If you have turned on the television any day over the past few months, between 8 pm and 10 pm, and tuned into a news channel, you would have definitely noticed five to six talking heads, all talking (individually or even together) about the ongoing economic slowdown or a related topic. That’s the first thing V Vaidyanathan, CEO, IDFC First Bank observed when he took the stage at Outlook Business Leading Edge 2019. It’s the elephant in the room wherever you go. And India is not alone. Global growth forecasts are anything but upbeat. Some of the brightest nations are stuck in low gear.
“Slowdown is on everyone’s mind these days and people are keen to understand if it’s for real and how long it’s going to last,” he added before sharing his take on the economic downturn. It’s not as black and white as one would think. India saw a lot of slowdown-like situations between 2010 and 2015 — GDP was falling quarter on quarter, fiscal deficit was high near 6% and oil prices were on the boil above $100/barrel. And in the midst of all that, there was also a surge in credit, especially to companies operating in roads, infrastructure and power sectors.
“But the cycle played itself out only after 2015. Hence, when a cure (Insolvency and Bankruptcy Code) was announced, most public sector (PSU) banks, along with a few private banks, had to take on significant losses,” he said. Nearly 8 trillion was written off by PSU banks. “If that money had been invested in road infrastructure or growth, we would be smiling at a very different economy today,” added Vaidyanathan.
The CEO of the bank said that we are now paying for our past excesses. “Issues in the financial services sector come with a lag and you cannot ignore the excess of credit in 2010-2015. Now, the whole nation is paying the price,” he said.
Vaidyanathan said that the current establishment’s reform efforts are shrinking India’s harmful parallel economy. And naturally, every transition comes with short-term pain, citing the example of the 1991 liberalisation. “Back then, Indian manufacturers initially lobbied against it because they didn’t want to share the market with foreigners. Some couldn’t compete, but the ones who survived came out stronger,” he added. He believes the pain of reforms such as demonetisation and Goods and Services Tax will start paying off eventually.
He supported his argument with the J-curve theory, one that says that the initial negative impact of any reform will give way to exponential gains later. “So, we are yet to see many benefits and we will grow well over the next two decades,” he said, confidently adding that we will be a developed economy in the end.
But how are companies dealing with the slowdown right now? Vaidyanathan said that not every company is in the throes of a slowdown. For instance, while several NBFCs have been struggling, a few have continued to thrive. “They must have done something different by managing to conduct themselves well and run good businesses,” he said. These companies were prudent and well-capitalised, raised equity at the right time, focused more on retail financing and, most importantly, stuck to good corporate governance. Thus, they are growing at an average of 25%, he said. As compared to them, certain NBFCs ran into trouble by financing developers and exposing their books to debt-laden realtors. “They started running asset-liability mismatch and were not raising enough capital. These are the companies that are in trouble today,” he said.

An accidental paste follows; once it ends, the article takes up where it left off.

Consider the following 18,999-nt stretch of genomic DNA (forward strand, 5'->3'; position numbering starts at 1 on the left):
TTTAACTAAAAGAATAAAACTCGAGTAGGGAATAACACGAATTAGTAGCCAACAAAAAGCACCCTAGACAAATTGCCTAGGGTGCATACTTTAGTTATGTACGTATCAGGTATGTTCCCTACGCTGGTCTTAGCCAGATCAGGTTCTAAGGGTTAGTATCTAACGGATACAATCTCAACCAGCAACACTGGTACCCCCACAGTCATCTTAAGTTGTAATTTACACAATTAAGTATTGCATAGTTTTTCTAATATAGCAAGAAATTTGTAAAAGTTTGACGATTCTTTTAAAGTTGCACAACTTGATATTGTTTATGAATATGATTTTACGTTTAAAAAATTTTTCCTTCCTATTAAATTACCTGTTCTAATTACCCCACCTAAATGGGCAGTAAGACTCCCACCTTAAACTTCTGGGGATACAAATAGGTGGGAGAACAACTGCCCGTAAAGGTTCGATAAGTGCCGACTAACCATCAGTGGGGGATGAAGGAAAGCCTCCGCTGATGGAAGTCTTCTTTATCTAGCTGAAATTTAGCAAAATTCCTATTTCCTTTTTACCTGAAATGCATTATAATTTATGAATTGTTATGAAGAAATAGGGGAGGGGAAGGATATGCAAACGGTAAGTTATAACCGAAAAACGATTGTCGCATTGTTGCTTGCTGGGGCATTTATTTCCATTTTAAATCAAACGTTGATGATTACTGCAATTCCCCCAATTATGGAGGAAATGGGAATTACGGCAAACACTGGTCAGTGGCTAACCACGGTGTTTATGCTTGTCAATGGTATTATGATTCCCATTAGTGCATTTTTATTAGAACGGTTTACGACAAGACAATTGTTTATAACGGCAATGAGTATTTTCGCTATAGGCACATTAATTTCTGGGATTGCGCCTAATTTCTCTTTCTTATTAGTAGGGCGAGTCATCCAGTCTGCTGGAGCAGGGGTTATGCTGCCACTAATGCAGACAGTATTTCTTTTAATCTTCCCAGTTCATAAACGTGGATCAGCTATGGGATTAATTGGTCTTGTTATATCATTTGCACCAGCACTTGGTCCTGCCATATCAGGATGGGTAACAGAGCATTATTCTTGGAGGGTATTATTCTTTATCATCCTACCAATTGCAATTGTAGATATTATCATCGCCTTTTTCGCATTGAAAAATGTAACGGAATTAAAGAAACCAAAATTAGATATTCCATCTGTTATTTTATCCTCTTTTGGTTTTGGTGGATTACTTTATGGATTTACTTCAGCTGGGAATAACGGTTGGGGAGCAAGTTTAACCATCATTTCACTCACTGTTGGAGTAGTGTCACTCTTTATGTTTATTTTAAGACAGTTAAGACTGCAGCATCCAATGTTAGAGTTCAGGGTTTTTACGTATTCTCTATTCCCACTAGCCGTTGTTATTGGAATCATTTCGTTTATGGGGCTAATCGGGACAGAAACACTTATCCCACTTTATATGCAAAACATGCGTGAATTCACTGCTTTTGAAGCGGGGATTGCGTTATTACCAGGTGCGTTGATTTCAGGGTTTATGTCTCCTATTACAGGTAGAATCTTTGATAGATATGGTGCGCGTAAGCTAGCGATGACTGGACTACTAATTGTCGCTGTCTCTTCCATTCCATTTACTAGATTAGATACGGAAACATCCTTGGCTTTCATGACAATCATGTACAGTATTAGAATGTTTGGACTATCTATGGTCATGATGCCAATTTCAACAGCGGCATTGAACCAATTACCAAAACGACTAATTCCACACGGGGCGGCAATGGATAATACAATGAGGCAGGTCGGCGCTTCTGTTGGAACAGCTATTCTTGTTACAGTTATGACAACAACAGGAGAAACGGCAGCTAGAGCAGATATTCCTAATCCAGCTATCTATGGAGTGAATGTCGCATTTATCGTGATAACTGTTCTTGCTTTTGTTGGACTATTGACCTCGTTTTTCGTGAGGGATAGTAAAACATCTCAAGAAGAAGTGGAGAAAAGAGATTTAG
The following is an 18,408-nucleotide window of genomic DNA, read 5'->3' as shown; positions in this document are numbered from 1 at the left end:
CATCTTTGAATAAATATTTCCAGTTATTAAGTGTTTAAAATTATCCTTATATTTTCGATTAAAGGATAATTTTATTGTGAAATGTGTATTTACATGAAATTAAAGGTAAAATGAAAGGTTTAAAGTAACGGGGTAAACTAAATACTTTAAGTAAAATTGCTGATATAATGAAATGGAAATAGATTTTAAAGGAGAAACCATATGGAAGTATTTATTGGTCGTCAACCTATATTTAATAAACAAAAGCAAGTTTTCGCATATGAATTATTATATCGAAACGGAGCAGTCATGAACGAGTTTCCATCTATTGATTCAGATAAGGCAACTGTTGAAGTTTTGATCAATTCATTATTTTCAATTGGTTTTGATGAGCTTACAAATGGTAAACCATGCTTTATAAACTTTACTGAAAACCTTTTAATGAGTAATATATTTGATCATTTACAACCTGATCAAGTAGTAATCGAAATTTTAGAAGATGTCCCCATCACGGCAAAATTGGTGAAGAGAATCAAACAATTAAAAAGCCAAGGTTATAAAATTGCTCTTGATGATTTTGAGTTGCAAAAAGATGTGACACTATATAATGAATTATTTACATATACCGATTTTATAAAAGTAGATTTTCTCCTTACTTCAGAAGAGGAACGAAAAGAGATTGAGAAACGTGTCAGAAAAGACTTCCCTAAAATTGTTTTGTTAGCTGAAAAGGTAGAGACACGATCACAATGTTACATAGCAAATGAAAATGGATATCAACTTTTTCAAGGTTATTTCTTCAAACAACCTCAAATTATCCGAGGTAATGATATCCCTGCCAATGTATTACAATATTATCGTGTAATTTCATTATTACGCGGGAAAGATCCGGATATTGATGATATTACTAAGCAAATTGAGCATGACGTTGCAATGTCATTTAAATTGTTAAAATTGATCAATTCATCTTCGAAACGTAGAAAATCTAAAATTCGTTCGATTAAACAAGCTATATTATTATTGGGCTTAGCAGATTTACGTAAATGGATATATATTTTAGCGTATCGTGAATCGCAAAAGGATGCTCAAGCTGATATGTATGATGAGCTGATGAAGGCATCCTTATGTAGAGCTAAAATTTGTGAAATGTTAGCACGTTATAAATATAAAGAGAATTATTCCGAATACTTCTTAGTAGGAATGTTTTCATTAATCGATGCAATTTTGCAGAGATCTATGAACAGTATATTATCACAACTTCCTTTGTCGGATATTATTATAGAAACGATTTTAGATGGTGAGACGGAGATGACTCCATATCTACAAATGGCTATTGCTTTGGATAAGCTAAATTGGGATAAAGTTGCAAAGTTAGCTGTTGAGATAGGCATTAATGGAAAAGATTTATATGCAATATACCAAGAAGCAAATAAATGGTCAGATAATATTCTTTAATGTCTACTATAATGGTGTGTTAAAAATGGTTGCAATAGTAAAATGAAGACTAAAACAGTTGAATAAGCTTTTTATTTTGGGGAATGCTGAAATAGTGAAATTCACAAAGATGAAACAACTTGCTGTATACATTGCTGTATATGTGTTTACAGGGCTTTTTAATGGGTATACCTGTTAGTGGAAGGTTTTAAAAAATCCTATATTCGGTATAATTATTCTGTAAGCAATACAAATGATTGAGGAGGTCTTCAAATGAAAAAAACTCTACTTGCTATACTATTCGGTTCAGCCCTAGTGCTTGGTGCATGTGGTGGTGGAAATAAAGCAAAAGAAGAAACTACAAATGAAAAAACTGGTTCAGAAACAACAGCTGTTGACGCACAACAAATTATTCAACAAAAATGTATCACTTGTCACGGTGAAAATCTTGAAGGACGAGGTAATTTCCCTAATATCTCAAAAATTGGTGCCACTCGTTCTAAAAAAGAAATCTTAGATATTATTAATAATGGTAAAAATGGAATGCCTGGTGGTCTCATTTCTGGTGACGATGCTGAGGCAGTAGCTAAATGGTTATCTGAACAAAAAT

Being prepared is a principle close to his heart. He recalled three conversations, one with a tubes manufacturer, another with a glycols producer and the last with paints company Asian Paints. All three are successfully battling the slowdown only because they were ready for a setback. The banker asserted that one has to be ready for a slowdown even when you are enjoying the comfort of a great economy. For instance, at Capital First, the NBFC that was merged into the present private bank IDFC First Bank, real-estate exposure was at 27 billion and retail loan book was worth 940 million in 2012. In five years, the former was reduced to 5 billion and the latter increased to 300 billion because they consciously moved to reduce exposure to high-risk developers. He shared that the Capital First-IDFC Bank merger’s roots came from this determination to be prepared. “I kept thinking to myself: what if we run out of money? Could we look at a banking licence,” he asked himself then and his questions were answered when IDFC Bank opened itself up for a merger. The rest, as we all know, is history. The bank has been seeing robust growth in retail deposits and CASA addition.
In line with the theme of the event of “Never Waste A Slowdown”, Vaidyanathan reminded a room full of entrepreneurs and leaders that our start-up ecosystem is booming. Why? Because of opportunities — across every sector in this country — from healthcare, education and digital payments to financial services and logistics. Calling it a new economy, he marveled, “Startupreneurs have created an entire different ecosystem and have only seen an upward trajectory.” He implored the leaders to take notes from the burgeoning enterprise and learn to be flexible and adapt. For those who can’t, there’s always the option of following the basic protocol — keep your head down, cut cost and simply brave the cycle. “We can pivot or we can hunker,” said the banker as he ended his address on an optimistic note saying, “good days will return.”